Liked by 1 person

      • We had RAIN last night. It started in Washington where the fires did jump to and came all the way down here. It wasn’t very much but better than nothing. As long as the wind comes off the west, we are good here but other’s are having the smoke. I don’t know what they are going to do with the kid that started it. It will cost his family everything they have before it’s over. I’ve been waiting for the earth to reclaim itself. Oklahoma is getting earthquakes all day everyday. Small quakes for now but you can’t keep sucking stuff out without something happening. I’m with you. This thing with N. Korea could push us to the brink. 2 narcissistic sociopaths butting heads will not end well. I have occasionally put all my washed dishes in the dishwasher and run just the rinse cycle to keep it clean and running well. They are standard in every place here. Neither of my kids are fond of dishes though my son will do them faster than my daughter. She’d rather take a beating. 😦 Hope you are doing well.

        Like

        • Yay!! I’m so glad you got a bit of rain even if it wasn’t a lot. We have more rain coming tonight. We are lucky to go two days in a row or in a week without rain.

          I’ve visited Oklahoma several times and find it shocking the number of earthquakes they are getting. They go from near zero to as you said all day long. Of course the powers that be won’t ban the fracking but instead are now adding the waste waters to the gulf of Mexico. They insist it was the injection of the waste waters that caused the quakes. Yet, we don’t see the quakes subsiding now that they have banned the injection of the waste water. One environmental problem after another.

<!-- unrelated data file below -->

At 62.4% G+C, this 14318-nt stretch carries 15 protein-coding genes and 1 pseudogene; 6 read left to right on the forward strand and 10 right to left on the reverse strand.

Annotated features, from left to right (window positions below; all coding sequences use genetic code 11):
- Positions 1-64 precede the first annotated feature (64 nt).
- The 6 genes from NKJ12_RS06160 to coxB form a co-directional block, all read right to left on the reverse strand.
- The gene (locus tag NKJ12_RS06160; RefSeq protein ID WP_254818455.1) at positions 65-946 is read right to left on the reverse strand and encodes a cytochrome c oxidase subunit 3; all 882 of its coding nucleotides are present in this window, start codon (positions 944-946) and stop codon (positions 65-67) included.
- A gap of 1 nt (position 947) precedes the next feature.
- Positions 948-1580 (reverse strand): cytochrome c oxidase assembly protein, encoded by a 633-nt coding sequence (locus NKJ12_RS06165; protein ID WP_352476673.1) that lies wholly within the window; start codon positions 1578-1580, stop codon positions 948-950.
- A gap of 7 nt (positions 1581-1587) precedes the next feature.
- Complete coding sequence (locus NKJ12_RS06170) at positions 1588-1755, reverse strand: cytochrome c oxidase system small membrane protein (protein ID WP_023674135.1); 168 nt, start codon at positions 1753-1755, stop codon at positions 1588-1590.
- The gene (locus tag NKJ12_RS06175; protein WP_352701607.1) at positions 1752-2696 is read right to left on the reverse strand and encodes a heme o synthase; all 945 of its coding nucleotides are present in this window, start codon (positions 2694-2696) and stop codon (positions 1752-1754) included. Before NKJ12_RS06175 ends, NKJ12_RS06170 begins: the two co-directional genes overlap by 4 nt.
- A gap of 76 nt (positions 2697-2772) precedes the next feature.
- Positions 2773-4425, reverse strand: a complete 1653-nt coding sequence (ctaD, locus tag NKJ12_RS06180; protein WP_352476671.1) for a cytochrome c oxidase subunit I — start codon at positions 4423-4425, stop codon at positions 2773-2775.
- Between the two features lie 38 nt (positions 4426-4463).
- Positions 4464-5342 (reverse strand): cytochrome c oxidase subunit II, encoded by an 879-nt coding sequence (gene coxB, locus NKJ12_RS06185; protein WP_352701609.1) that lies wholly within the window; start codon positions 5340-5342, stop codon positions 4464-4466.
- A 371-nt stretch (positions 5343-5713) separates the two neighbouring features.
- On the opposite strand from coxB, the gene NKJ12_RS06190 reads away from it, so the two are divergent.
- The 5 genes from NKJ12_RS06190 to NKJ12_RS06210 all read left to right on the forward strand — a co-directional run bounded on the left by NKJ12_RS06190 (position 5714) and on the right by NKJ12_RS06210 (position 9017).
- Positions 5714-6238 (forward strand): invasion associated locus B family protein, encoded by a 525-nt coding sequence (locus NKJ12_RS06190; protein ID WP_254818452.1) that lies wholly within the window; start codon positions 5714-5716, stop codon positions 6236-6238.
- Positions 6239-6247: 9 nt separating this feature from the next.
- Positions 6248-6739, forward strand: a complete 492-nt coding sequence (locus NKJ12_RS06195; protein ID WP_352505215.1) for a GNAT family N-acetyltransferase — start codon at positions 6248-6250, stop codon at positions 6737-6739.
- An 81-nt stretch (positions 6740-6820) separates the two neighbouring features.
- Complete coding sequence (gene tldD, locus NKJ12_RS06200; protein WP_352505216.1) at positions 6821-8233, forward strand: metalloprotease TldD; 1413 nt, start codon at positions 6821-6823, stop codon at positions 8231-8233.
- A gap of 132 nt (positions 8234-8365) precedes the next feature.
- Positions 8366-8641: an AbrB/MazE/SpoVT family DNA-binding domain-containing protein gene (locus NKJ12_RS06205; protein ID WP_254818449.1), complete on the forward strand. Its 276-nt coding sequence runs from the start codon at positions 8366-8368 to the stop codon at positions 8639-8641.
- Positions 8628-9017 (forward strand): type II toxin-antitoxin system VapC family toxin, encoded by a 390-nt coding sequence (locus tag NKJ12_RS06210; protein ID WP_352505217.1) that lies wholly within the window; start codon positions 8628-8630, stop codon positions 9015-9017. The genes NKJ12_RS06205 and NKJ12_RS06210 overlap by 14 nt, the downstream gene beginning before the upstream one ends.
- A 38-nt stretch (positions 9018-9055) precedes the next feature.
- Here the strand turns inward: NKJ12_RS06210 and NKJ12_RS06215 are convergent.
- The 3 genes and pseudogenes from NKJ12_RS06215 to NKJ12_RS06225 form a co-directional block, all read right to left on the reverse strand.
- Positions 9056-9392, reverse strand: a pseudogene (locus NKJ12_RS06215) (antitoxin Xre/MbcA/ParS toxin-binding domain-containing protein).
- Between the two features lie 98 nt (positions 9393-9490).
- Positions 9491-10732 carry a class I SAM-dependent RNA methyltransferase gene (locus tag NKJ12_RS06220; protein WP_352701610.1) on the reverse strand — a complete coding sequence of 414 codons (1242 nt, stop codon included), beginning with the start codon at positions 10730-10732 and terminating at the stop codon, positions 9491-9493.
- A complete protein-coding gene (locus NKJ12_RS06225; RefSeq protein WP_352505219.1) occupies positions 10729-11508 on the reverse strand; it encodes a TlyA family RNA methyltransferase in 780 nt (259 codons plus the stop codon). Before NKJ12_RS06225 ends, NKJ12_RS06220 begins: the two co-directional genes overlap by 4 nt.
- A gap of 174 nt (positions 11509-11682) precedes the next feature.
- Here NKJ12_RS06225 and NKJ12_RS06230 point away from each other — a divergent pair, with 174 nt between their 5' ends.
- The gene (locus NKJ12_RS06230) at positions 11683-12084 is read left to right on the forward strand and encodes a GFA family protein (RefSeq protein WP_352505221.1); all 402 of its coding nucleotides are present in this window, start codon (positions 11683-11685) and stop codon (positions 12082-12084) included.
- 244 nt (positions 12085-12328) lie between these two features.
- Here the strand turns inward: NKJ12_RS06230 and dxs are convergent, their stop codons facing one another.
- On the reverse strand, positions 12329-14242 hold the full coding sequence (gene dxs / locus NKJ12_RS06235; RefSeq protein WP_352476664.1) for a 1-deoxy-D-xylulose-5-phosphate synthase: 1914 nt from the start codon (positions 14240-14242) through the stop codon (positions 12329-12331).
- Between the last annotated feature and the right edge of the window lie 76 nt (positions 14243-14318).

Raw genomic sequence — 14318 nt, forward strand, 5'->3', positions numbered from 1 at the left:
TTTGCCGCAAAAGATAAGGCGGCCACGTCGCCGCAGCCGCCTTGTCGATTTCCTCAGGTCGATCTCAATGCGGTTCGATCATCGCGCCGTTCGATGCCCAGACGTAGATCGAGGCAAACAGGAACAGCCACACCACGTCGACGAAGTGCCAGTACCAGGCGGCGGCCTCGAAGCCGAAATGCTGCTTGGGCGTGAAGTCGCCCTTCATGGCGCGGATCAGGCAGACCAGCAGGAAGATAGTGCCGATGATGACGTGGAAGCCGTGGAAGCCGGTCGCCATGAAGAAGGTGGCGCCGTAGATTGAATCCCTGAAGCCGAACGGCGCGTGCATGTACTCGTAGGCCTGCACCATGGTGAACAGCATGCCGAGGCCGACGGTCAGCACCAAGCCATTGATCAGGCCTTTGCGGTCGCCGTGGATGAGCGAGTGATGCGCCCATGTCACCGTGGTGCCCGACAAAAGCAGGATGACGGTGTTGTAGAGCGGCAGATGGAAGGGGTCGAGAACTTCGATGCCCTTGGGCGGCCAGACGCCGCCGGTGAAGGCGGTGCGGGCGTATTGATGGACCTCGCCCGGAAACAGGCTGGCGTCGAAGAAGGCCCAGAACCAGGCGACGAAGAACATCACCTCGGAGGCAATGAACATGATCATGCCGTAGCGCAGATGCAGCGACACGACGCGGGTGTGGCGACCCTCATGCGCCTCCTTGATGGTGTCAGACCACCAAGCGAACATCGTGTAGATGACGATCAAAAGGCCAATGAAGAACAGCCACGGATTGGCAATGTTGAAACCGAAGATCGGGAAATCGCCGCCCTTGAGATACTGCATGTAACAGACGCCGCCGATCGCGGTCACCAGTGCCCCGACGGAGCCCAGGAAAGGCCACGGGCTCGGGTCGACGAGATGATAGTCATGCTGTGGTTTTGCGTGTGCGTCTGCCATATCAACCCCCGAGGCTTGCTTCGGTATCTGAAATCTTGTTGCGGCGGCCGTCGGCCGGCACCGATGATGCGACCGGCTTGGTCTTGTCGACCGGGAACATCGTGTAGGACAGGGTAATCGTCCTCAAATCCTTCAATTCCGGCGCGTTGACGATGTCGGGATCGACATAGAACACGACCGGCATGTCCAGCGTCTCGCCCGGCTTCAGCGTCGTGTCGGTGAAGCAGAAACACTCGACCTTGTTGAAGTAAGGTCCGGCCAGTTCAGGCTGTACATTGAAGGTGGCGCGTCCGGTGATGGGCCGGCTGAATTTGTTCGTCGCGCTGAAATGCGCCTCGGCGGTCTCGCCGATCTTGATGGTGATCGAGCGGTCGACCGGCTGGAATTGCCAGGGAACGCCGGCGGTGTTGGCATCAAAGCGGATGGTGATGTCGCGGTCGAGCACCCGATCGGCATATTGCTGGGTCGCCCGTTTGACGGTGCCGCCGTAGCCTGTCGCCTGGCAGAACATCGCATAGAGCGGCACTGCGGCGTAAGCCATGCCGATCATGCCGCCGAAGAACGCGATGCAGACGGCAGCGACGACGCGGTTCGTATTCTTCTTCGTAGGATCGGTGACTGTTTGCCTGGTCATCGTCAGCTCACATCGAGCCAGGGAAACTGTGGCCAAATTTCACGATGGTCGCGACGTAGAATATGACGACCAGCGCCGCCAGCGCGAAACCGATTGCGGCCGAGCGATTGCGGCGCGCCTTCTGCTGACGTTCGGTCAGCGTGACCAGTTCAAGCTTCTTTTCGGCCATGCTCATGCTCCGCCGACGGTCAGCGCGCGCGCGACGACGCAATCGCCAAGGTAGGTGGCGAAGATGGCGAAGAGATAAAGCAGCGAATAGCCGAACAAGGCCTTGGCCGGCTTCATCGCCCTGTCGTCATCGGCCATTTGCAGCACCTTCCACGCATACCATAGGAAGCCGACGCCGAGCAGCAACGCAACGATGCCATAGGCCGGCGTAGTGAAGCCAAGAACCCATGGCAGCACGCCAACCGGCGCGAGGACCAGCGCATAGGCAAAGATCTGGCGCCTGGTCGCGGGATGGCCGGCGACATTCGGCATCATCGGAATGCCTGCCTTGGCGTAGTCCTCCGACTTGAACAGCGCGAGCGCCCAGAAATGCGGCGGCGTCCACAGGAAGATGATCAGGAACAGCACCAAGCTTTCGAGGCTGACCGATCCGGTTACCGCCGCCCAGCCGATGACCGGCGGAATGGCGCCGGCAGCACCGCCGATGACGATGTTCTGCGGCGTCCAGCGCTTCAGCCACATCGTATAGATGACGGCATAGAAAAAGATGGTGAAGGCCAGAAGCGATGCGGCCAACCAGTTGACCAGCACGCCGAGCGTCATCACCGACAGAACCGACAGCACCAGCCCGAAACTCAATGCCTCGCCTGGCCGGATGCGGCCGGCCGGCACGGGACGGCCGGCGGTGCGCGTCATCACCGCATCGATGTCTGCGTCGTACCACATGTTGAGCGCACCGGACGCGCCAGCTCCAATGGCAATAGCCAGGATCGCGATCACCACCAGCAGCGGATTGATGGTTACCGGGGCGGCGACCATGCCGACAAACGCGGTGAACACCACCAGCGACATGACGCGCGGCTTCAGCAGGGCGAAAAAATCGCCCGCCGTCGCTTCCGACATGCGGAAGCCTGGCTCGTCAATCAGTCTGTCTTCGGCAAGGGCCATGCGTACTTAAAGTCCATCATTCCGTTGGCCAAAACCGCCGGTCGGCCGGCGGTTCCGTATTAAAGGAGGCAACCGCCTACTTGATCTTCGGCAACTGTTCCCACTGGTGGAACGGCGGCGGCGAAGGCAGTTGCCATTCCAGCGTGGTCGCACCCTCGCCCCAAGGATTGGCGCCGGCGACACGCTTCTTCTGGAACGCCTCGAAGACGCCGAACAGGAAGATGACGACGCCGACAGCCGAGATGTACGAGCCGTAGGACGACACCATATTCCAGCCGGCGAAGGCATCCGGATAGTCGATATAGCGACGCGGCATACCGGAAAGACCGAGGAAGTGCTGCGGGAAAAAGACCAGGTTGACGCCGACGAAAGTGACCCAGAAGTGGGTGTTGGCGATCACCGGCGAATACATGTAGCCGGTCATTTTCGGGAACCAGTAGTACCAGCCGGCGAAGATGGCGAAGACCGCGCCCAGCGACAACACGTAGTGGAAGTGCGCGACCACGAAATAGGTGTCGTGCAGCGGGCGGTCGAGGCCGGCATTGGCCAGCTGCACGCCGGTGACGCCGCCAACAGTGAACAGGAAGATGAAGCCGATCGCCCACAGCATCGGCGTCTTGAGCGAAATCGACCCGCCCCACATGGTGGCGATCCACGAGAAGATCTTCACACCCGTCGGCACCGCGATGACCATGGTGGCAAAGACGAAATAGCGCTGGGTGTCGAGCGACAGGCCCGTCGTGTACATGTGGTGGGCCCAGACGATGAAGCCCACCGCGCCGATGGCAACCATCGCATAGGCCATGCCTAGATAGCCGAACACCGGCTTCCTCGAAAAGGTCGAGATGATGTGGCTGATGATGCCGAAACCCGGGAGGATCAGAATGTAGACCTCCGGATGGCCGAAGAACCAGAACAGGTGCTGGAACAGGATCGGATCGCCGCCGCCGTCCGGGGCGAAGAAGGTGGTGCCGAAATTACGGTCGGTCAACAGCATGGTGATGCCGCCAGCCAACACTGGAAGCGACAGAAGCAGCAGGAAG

My boys hate washing dishes but I think my daughter-in-law is worse about washing them than the boys. I chock it up to them growing up during a period where the public opinion was that dishwashers should be standard in all kitchens whereas I grew up in a time when they were unheard of unless you were ultra rich. That said, I don’t think any of my kids would rather take a beating than do dishes. 🙂

          Liked by 1 person

  5. Sorry to hear your dishwasher bit the dust Lois.. Hubby is my dishwasher, and says while he may be in need of some oil now and again, he hopes he will not wear out just yet.. .. LOL

    Dishwashers here are few and far between and our homes usually do not have . Unless you have them fitted. .. .. .. But I can see how one for yourself would help you loads..

    I am sure that you are right Lois, we may think we could not mange on less, but if you had to, you would. When I think back to when I was first married.. We managed on very little,
    I think the more we have the more we think we need.. And as you say, it only brings with it more stress..

    Like you I have often looked at tribes people in Africa, who have to walk miles for water, and have nothing.. Yet they smile and are happy..
    We think THINGS make us happy,, In fact it is our state of BEing that does that.. And I echo your thoughts about the car..
    When I got rid of mine,, It was a huge relief , not worrying about taxing and insuring it and maintaining it . 🙂

    Love and Hugs my friend.. Stay safe.. and well xx
    Sue xxx ❤

    Like

    • Sue, I couldn’t agree more with you. The more we have the more we adjust to the added stress these items bring with them and want more thinking it’s a good thing.

      I was just like you when I gave up my car. I was thrilled by the freedom I felt and no longer having to worry about insurance, inspections or maintenance.